Waterfront Homeowners Weather High Insurance Costs After Major Storms

Calvin and Elizabeth Moore weren’t concerned when they learned that their Pensacola, Florida home was on the path of Hurricane Sally. They had upgraded the roof and windows after Hurricane Ivan damaged the property in 2004.

However, the 2020 storm was stronger than expected and caused significant damage from a leaky roof, retired real estate agent Moore, 79, said. They could have their antiques, art, and furniture safely removed and stored while the workers in the house repainted and dealt with mold. They slept in the sitting area next to their kitchen for months.

To cover roughly $ 300,000 in repair costs for their 4,000-square-foot home that faces the water on three sides, the couple added their own funds to the insurer’s payouts, which they added after the previous storm and after one second insurers were finally picked and stopped to cover their area. Their $ 1.5 million Pure policy, including a flood damage driver, covered approximately $ 200,000 in damages. Mr Moore said he paid the contractor a $ 37,000 deductible and plans to spend $ 70,000 on repairing his torn back yard that isn’t covered.

After Hurricane Sally in 2020, Calvin and Elizabeth Moore repaired their waterfront home in Pensacola, Florida using a combination of flood insurance payouts and their own funds.

(Calvin Moore)

“It’s work in progress,” he said.

The Moores have been diligent in terms of adequate coverage, which costs them about $ 28,000 annually. Typical home contents insurance does not always cover costly storm damage such as flooding for high-quality property on the coast and on the water. Many luxury homeowners like the Moores are turning to a small but growing sector of private insurers who offer additional policies to fill the gaps.

“It’s a very bad experience for consumers. many houses [are] get in unfair situations, ”said Nick Steffey, general manager of ShoreOne Insurance Managers in Dedham, Massachusetts. Founded in 2019, the company offers flood insurance for coastal homes, usually as a supplement to homeowner insurance.

Currently, most homeowners in FEMA-designated flood areas are covered by the national flood insurance program administered by the Federal Emergency Management Agency. It covers damage up to $ 250,000. FEMA provides additional funding when a disaster is reported.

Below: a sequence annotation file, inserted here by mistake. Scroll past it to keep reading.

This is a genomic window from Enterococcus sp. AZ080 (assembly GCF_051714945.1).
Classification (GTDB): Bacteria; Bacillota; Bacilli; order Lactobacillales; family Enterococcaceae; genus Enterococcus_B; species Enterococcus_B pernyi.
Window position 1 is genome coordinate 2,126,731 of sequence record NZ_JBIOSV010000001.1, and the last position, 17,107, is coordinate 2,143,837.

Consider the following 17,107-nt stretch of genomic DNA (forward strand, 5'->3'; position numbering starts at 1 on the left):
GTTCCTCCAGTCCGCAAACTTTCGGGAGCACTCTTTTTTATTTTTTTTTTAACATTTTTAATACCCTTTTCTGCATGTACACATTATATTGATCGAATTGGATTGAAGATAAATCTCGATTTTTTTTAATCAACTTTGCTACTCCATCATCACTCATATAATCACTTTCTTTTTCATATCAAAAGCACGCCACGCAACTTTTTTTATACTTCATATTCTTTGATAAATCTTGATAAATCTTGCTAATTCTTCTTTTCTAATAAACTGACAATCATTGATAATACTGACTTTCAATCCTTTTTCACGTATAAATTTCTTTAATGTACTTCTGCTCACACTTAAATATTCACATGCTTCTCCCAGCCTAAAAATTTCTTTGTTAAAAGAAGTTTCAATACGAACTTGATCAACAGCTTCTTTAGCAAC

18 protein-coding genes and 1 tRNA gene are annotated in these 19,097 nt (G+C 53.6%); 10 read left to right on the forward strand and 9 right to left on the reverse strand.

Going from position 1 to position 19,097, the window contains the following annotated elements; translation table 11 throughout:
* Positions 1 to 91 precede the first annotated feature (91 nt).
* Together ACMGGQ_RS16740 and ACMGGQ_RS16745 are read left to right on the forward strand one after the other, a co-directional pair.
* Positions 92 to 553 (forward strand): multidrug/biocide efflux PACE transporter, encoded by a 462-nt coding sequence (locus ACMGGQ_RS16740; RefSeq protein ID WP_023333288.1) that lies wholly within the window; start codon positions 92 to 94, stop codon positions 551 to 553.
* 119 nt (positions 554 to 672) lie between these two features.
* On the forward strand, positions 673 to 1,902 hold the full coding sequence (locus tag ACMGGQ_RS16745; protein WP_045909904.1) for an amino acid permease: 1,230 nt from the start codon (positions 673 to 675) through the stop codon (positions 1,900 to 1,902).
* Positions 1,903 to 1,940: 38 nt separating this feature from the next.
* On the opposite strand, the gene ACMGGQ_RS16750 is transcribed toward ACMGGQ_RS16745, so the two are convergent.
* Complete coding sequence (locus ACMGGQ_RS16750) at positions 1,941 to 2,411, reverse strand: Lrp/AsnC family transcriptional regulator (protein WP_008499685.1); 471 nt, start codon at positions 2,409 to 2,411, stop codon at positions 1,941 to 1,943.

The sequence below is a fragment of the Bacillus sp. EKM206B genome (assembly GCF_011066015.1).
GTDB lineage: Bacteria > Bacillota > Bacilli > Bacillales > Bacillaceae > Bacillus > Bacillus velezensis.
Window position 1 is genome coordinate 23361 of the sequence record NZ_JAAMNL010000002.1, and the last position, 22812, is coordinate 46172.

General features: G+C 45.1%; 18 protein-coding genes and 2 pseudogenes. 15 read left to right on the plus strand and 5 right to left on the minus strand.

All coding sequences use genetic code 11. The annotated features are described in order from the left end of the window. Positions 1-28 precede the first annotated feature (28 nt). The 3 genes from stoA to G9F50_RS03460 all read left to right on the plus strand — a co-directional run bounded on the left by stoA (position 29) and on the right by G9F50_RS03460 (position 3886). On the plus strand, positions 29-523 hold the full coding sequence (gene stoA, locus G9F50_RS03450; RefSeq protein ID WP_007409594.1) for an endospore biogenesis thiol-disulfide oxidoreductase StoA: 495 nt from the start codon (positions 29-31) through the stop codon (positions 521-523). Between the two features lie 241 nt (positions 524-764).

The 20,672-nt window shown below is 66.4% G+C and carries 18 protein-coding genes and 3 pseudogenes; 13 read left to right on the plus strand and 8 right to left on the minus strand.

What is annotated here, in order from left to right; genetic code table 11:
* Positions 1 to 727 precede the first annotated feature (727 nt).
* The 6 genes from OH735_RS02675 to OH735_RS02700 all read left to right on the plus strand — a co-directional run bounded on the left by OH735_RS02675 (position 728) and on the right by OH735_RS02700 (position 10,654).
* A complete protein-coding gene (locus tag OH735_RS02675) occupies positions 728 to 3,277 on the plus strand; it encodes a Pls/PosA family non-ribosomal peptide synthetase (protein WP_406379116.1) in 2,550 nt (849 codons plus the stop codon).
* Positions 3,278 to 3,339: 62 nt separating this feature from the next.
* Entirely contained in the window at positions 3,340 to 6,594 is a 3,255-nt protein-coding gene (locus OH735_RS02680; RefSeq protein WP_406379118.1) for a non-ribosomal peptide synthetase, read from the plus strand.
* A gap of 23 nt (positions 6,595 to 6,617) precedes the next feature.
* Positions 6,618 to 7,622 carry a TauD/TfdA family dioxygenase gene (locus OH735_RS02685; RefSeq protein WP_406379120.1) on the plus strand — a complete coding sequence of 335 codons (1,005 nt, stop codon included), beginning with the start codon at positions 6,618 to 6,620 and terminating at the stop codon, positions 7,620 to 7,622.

However, the program cap means that high-end homeowners often have significant expense expenses. Many are also underinsured because FEMA’s risk estimates may ignore damage from nearby waters or from strong storms, says Jeremy Porter, director of research and development at the First Street Foundation, a nonprofit advocating greater transparency about flood risk and climate change begins.

The photo shows the destruction in Mexico Beach, Florida, after Hurricane Michael in 2018.More and more insurers are offering homeowners connections with specialist contractors when the demand for a storm increases. The photo shows the destruction in Mexico Beach, Florida, after Hurricane Michael in 2018.

(Scott Olson / Getty Images)

“One of the biggest problems is assessing flood risk,” said Dr. Porter. In the next 30 years, economic damage due to changing environmental conditions is estimated at 7.5 times the current average insurance payout from 4.5 to 4.5 times, according to the First Street Foundation.

Tom and Kim DiBacco worked with Tower Hill, their insurance company, for months on repairs to their 6,000-square-foot home in Panama City Beach, Florida after winds at 160 mph from Hurricane Michael blew their chimney away and let water in. The $ 1.3 million exterior damage to the house included replacing parts of their pool, said DiBacco, 58, a wine and liquor retailer who bought the house in 1997 for $ 515,000.

“That wasn’t welcome,” he said. “It was kind of insane.”

The couple had already replaced the roof and floor after a storm in 2016. These repairs included converting a study into a wine cellar.

After negotiating their insurance, which had separate drivers for flood and storm protection, the couple received nearly $ 245,000 in damage, including living expenses, if they had to move out of their home after the work was done. They rebuilt the fireplace and wall that had shifted in their two-story living room, installed new windows, and repaired the water damage in the main bathroom of the house.

Teri and Jim Wyly outside their home in Bay St. Louis, MissTeri and Jim Wyly outside their home in Bay St. Louis, MS, cost them $ 700,000 in repairs after it was damaged by Hurricane Katrina in 2005.

(Jacqueline Marque for the Wall Street Journal)

Since then, the couple’s annual insurance premium has risen 30% to around $ 9,000, he added.

High-end homes have additional policy challenges, says Bo Williamson, a Panama City Beach public expert who worked with the DiBaccos. “The cost of repairing high-end homes varies widely,” he said.